PBC teachers elect union president, VP on 3rd try; lawsuit lingers


Palm Beach County teachers have elected a union president and vice president after nearly five months and three runs at the ballots, the union announced Wednesday.

The membership elected school psychologist Kathi Gundlach president and middle school science teacher Bill Rizzo as vice president of the Palm Beach County Classroom Teachers Association.

The CTA board of directors is scheduled to certify the election results Monday.

Naming new leadership proved more daunting than most expected, and a lawsuit in the matter continues to work its way through the courts. The Florida Education Association President Andy Ford was called in July to manage day-to-day operations until an election could name successors to the top offices.

The CTA represents roughly 12,000 teachers. Election troubles began shortly after teachers first cast their ballots for officers April 4.

After weeks of counting the paper ballots and more than 75 challenges, the CTA called in the Florida Education Association to recount the votes. Incumbent President Debra Wilhelm and teacher Don Persson finished first and second in the race for president, but neither landed more than 50 percent of the vote, prompting a runoff.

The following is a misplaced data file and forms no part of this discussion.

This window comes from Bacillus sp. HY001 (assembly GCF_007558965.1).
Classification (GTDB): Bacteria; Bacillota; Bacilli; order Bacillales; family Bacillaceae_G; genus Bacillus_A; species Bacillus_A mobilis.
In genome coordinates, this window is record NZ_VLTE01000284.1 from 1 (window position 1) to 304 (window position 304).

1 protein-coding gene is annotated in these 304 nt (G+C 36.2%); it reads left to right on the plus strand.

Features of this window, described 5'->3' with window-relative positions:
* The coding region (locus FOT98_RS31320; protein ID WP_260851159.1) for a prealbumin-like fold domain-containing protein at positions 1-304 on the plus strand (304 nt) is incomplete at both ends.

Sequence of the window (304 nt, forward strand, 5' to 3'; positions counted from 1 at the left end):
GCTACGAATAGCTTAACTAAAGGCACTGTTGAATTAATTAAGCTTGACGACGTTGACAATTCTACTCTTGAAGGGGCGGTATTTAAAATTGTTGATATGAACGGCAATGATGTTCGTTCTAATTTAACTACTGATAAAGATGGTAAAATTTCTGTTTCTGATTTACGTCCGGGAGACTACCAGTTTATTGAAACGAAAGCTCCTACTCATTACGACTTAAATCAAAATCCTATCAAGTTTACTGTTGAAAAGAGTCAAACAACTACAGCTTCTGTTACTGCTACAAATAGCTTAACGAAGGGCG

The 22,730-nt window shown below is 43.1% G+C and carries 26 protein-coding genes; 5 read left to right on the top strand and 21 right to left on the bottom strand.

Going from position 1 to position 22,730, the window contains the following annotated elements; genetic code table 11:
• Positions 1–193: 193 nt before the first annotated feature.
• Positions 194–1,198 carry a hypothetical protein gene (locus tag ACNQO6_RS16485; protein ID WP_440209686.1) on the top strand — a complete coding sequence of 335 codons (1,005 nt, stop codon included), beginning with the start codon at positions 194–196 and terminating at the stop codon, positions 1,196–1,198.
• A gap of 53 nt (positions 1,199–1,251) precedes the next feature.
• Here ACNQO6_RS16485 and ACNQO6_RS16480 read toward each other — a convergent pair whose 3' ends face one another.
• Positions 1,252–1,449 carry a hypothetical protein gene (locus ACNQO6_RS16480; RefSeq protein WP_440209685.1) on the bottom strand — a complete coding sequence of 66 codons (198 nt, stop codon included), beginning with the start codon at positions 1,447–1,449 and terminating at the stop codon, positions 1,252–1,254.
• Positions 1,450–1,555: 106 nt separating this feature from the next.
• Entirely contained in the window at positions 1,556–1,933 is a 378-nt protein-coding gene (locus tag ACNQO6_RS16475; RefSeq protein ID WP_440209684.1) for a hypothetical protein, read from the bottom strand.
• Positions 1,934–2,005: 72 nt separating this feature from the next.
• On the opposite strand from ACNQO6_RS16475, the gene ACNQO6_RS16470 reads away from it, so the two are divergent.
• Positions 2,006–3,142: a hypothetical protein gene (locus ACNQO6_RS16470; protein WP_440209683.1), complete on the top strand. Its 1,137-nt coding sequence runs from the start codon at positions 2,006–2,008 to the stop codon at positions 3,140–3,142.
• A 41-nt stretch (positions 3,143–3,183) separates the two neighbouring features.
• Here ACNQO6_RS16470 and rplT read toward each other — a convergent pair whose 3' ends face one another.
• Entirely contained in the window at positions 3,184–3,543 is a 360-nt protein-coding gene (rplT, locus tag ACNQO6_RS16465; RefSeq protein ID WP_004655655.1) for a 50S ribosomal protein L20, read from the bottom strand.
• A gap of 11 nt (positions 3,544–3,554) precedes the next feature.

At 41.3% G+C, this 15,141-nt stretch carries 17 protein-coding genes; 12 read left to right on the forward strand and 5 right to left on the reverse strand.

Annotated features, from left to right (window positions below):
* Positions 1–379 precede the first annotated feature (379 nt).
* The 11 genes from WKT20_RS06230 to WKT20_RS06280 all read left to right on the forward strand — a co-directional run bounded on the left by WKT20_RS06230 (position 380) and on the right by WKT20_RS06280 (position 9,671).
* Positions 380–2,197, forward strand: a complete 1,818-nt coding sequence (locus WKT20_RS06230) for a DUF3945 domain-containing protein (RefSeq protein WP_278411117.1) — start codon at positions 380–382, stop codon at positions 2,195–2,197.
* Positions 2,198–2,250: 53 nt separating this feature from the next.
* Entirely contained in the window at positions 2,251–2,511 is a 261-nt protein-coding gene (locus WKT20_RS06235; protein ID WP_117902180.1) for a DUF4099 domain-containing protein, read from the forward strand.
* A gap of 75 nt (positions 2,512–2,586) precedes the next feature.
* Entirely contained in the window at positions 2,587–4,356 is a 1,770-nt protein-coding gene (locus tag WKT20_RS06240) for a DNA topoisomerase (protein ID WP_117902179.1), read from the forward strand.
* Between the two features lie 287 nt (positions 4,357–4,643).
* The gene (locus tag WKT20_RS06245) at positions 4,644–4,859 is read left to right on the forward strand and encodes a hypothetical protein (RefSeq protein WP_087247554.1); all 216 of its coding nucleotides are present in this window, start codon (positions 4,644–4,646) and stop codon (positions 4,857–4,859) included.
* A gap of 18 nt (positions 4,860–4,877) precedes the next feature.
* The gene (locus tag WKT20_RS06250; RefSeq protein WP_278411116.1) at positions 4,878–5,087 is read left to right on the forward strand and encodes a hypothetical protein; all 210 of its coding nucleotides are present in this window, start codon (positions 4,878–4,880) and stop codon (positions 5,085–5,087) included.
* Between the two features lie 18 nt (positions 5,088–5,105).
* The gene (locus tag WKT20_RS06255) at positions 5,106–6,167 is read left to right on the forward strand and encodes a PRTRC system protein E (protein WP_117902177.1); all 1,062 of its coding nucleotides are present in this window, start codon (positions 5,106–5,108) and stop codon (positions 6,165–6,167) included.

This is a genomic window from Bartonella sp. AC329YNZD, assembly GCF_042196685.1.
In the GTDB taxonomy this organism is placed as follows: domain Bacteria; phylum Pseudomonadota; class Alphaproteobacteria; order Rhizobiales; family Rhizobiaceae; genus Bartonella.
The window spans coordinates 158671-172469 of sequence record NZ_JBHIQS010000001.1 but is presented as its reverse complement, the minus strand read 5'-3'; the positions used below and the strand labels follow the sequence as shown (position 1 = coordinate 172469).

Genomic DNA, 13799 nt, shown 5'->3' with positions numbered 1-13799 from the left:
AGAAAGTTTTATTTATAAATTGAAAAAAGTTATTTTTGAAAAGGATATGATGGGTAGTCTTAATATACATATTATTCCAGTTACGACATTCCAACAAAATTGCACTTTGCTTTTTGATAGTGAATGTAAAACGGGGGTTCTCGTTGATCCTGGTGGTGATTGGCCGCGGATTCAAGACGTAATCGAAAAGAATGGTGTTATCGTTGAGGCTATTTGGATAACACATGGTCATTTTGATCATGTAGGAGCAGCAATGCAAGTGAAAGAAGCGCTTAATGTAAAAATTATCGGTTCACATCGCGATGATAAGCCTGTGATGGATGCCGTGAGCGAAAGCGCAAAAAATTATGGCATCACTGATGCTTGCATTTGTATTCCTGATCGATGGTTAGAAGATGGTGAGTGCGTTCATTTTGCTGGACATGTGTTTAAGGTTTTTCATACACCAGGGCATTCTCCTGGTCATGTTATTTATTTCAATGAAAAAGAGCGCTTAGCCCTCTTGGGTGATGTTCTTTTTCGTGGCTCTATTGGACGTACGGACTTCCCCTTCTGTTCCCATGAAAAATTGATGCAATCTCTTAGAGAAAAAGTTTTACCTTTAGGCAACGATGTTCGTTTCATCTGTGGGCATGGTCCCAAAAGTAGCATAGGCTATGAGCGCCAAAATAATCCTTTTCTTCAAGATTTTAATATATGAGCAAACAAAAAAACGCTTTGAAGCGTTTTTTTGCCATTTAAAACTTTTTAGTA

Traditionally, the CTA’s runoffs pitted the two candidates with most votes against one another. But a review of the CTA bylaws revealed the field should be open to anyone who received votes on the first ballot, Ford said.

Wilhelm and Gundlach finished first and second , though neither held a 50 percent of the votes. This time, the union’s board changed the bylaws so only the top two candidates would go to a runoff.

That move pushed Persson out of the running and he sued to block the results of the second election and force the union to hold a runoff based on the first – Persson and Wilhelm. That suit was filed in state court but moved to federal court, said Richard Monescalchi, one of the attorneys representing Persson.

Lawyers continue to argue over which court, federal or state, has jurisdiction, Monescalchi said. Only when that is settled, can a judge rule on whether the latest ballot is valid or not.

The argument, however, did not stop the teachers from a third round of voting. Ballots were due to the CTA Tuesday and the count went into the evening, with about a third of the membership having voted, Ford said.

This time, Gundlach claimed more than 50 percent of the vote.

If a judge should intervene?

“Whatever the judge tells us to do, we’ll do,” Ford said.


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